Bill Frist is a Bipartisan Policy Center senior fellow and co-chair of its Health Project. In addition to being a nationally recognized heart and lung transplant surgeon, he was Senate majority leader from 2003 to 2007.

Frist represented Tennessee in the Senate for 12 years, where he served on both the Health and Finance Committees and wrote health care legislation. Today, Frist is focused on domestic health reform, the basic science of heart transplantation, global health policy, economic development in low-income countries, health care disparities, medical mission work in Sudan, the health of the mountain gorilla, and HIV/AIDS. In 2010, Frist served on the Robert Wood Johnson Foundation’s Commission to Build a Healthier America, which directly linked better health to education.

Frist was the 2007–08 Frederick H. Schultz Professor of International Economic Policy at Princeton University’s Woodrow Wilson School of Public and International Affairs, and the 2010 University Distinguished Professor of Business and Medicine at Vanderbilt University.

Frist holds degrees from Princeton University and Harvard Medical School. He has performed more than 150 heart and lung transplants, and has authored more than 100 peer-reviewed medical articles, more than 400 newspaper articles, and seven books. He is board certified in both general and heart surgery.

Recent Posts by Bill Frist

For Patients With Multiple Chronic Conditions, Improving Care Will Be A Bipartisan Effort

As the CHRONIC Care Act and other health care delivery and payment reforms are considered, policy makers must recognize system shortcomings and consider how to better integrate care and improve health outcomes for our sickest and most vulnerable Americans.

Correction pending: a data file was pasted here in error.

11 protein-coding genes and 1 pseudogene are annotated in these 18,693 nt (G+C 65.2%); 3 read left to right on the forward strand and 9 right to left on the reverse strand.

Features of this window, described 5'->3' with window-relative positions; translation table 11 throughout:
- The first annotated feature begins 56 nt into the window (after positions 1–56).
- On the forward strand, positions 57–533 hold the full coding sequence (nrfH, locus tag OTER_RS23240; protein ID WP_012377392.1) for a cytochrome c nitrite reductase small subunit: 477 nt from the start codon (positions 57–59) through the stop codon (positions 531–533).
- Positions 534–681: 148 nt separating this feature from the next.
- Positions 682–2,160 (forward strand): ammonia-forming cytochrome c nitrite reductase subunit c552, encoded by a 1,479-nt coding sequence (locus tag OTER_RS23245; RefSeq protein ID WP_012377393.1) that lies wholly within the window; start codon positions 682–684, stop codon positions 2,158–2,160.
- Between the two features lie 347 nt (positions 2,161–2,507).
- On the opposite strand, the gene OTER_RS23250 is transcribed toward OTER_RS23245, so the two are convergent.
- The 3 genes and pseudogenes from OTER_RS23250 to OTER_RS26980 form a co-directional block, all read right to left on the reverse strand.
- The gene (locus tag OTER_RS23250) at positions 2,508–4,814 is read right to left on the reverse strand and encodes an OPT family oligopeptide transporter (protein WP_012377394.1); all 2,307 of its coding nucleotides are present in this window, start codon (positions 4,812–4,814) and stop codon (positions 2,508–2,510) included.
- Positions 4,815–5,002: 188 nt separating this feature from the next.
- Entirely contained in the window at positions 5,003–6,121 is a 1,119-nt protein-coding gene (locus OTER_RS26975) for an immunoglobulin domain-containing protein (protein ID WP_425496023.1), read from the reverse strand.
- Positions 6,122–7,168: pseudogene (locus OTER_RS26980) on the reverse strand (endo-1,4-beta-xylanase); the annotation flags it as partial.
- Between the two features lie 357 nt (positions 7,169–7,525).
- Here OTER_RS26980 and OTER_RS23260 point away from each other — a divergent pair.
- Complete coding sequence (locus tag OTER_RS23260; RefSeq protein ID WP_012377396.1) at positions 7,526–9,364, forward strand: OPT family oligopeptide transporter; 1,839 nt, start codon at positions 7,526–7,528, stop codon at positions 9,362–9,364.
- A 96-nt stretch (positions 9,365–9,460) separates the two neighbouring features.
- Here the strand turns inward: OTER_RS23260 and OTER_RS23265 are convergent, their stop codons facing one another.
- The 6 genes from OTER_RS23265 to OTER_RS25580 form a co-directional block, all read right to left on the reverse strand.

How NashvilleHealth Is Maximizing Community Population Health

I fondly call my hometown, Nashville, the “Silicon Valley of Health Services.” But when you compare us to similar cities, the health of Nashvillians is poor. We can build the best hospitals and I can be the best heart surgeon possible, but behavior and how and where people live, eat, work, and...

December 5, 2016Population Health, Public Health

Telemedicine: A Solution To Address The Problems Of Cost, Access, And Quality

Today’s physicians have a host of new tools to choose from: you can carry an ECG around in your pocket, and scan radiology images on your phone. But the driving principle of care has not changed: the best care is care that patients have access to when and where they need it.

The Case For Global Health Diplomacy

At the end of February, I had the pleasure of speaking about global health diplomacy at the Nursing Leadership in Global Health Symposium at Vanderbilt University. Nurses are one of the specialties that we support in the Frist Global Health Leaders program facilitated by Hope Through Healing...

Technology And The Changing Business Of Health Care

Three years after the passage of the Patient Protection and Affordable Care Act, popularly known as “Obamacare,” scholars and political pundits have paid much attention to the macroeconomic effects of the law. Will Obamacare bend the health care cost curve? What will be its impact on the...

Changing The Way Physicians Are Paid: Report Of The National Commission On Physician Payment Reform

The loud cries warning that rising health care costs are going to destroy the nation’s economy have been shouted so often that the will to move firmly in any one direction has almost halted. We’ve all heard them: health care costs are unsustainable, excessive spending is fueling our nation’s...